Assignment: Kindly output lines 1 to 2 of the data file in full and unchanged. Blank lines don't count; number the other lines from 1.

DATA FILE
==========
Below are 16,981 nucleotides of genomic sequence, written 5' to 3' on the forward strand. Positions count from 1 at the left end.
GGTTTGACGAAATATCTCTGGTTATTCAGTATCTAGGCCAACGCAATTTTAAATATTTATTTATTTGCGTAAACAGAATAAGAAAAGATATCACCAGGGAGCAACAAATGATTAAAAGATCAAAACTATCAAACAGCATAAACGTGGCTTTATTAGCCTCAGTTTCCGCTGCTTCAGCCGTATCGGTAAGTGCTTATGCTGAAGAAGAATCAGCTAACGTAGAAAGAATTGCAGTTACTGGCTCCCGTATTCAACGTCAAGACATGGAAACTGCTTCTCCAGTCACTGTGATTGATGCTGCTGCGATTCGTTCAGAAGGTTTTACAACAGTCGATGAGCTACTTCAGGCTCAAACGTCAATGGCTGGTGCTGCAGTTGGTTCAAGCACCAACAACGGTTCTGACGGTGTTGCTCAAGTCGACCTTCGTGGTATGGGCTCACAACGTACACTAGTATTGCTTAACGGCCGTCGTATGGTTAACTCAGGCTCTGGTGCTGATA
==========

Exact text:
Below are 16,981 nucleotides of genomic sequence, written 5' to 3' on the forward strand. Positions count from 1 at the left end.
GGTTTGACGAAATATCTCTGGTTATTCAGTATCTAGGCCAACGCAATTTTAAATATTTATTTATTTGCGTAAACAGAATAAGAAAAGATATCACCAGGGAGCAACAAATGATTAAAAGATCAAAACTATCAAACAGCATAAACGTGGCTTTATTAGCCTCAGTTTCCGCTGCTTCAGCCGTATCGGTAAGTGCTTATGCTGAAGAAGAATCAGCTAACGTAGAAAGAATTGCAGTTACTGGCTCCCGTATTCAACGTCAAGACATGGAAACTGCTTCTCCAGTCACTGTGATTGATGCTGCTGCGATTCGTTCAGAAGGTTTTACAACAGTCGATGAGCTACTTCAGGCTCAAACGTCAATGGCTGGTGCTGCAGTTGGTTCAAGCACCAACAACGGTTCTGACGGTGTTGCTCAAGTCGACCTTCGTGGTATGGGCTCACAACGTACACTAGTATTGCTTAACGGCCGTCGTATGGTTAACTCAGGCTCTGGTGCTGATA